One of my top priorities this year is growing more great jobs for Michigan workers. Today, I’m announcing Michigan Back to Work: my plan to help us grow our economy and get Michiganders back on their feet. We will leverage all of the resources of state government to rebuild our economy back better. Working with leaders in state and federal government, business, and beyond to grow good-paying Michigan jobs. Over the next year, we will announce initiatives and projects big and small – from tech, mobility and manufacturing growth, to clean energy and road construction. This will protect, grow, and create more good paying jobs.
It's also time for the legislature to take action extending Good Jobs for Michigan legislation to retain and grow our businesses and create jobs.
You might not know, but Pfizer was the first business to utilize Good Jobs for Michigan. They built their sterile drug manufacturing plant and created 450 good-paying jobs in Portage. Passing this legislation will be good for our families, our businesses, and our economy. Let’s get it done.
Growing our economy requires continued focus on our infrastructure. The long infrastructure saga in Michigan impacts our ability to safely navigate our roads without spending hundreds of dollars each year in vehicle repairs.
While we had to focus on the virus, we proved that we can walk and chew gum at the same time. And a lot has happened.
Last year, I announced the Rebuilding Michigan bonding plan to create and sustain tens of thousands of jobs and start fixing the damn roads without an increase at the pump. Because better roads mean better jobs.
Even combatting COVID, we moved a lot of dirt.
In Lansing, we completed the I-496 Rebuilding Michigan project, with hundreds of more projects on the horizon. Including heavily traveled sections of I-96 in Oakland County, I-69 in Calhoun County and I-94 in Berrien County.
And just days after the May flood in Midland, our incredible MDOT workers rebuilt a crucial bridge on US-10 in record time.
Hardworking union construction workers - the Laborers and Operating Engineers - got this done safely in the middle of a pandemic. Thank you.
We're going to forge ahead rebuilding our roads in 2021 to protect our families and keep more money in Michiganders’ pockets.
As for your local roads and bridges, last session, legislation was introduced to give local communities more options so they can move some dirt too. It’s a good idea – and it’s time for the legislature to get it done.
We’ve also kept moving forward on water infrastructure. Last year, I announced the MI Clean Water plan, a $500 million investment in Michigan's water infrastructure. Direct dollars to communities for safe, clean water to residents. And it supports over 7,500 Michigan jobs.
It’s time for the legislature to pass these bills so we can start rebuilding Michigan’s water infrastructure.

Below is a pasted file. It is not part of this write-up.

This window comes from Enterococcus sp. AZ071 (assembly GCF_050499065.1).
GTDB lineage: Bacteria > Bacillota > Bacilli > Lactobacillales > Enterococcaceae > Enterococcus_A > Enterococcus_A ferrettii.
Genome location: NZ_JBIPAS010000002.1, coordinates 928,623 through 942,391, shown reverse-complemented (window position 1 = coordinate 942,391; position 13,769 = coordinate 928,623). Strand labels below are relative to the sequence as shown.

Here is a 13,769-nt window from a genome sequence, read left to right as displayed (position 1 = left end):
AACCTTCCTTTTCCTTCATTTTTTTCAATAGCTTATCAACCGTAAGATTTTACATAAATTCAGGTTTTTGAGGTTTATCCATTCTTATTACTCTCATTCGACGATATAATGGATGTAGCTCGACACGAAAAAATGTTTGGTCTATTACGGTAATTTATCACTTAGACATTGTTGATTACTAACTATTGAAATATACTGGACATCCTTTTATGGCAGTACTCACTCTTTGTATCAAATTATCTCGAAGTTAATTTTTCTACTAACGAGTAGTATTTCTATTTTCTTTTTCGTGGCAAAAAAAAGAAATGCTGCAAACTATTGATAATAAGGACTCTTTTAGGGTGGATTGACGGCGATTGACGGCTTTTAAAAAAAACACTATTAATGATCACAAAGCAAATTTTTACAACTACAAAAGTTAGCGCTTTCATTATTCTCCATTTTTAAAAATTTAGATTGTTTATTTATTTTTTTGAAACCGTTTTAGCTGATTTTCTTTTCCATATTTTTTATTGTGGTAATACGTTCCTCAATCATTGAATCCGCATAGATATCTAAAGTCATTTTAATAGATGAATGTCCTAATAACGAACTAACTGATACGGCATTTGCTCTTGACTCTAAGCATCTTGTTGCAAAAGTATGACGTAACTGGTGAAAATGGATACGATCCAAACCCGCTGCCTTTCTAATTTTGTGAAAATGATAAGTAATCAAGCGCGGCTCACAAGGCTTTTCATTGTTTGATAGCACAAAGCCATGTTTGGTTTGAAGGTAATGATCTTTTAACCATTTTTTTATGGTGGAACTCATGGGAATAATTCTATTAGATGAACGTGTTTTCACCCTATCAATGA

I will keep working so every family in Michigan has clean, safe water.
We still have a lot of work to do – to join forces to end the pandemic and grow our economy.
In 2020, thanks to the hard work of Secretary of State Jocelyn Benson and Attorney General Dana Nessel, Michigan held a historic election. Secretary Benson ran a fair and secure election, of which we should all be proud. Attorney General Nessel defended our votes despite attacks from across the country. They, along with our local clerks and staff at the Secretary of State and Attorney General’s offices, should be immensely proud.
And yet we know the deep divisions in our country are present here in Michigan too. This year, I will launch the “Fixing the Damn Road Ahead” tour to engage with and listen to Michiganders – young and old, Republicans, Democrats, and Independents, from Lake Superior to Lake Michigan, Lake Huron, Lake Erie, and everywhere in between.
To focus on what unites us, improve how we talk to each other, and together we’ll fix the damn road ahead.
My mission is to find common ground so we can emerge from this crisis stronger than ever.
When we rang in the new year on January 1st, 2020, we had high hopes.
We made resolutions, planned trips, and in my case, a high school graduation, with our families and friends.
It’s easy to look back on this last year and focus on the bad. But we cannot forget the action we took to protect ourselves and our families.
To those of you who stepped up and did your part, who listened to medical experts, stayed home, wore a mask, helped out a neighbor, and practiced social distancing – your action saved lives. Your action ensured that more Michiganders will be able to spend Thanksgiving and Christmas 2021 with their loved ones.
On behalf of the entire state of Michigan: Thank you.
Now, to the legislative leaders tuning in: our job now is to fix the damn road ahead – together.
Let’s commit to the strong bipartisan action we took last year and focus that same energy to end the pandemic, grow our economy and get our kids back on track.
The people of Michigan are counting on us.
Here’s to an annus mirabilis - a great year.
Let’s get it done.
Non-commercial, fact based reporting is made possible by your financial support. Make your donation to WEMU todayto keep your community NPR station thriving.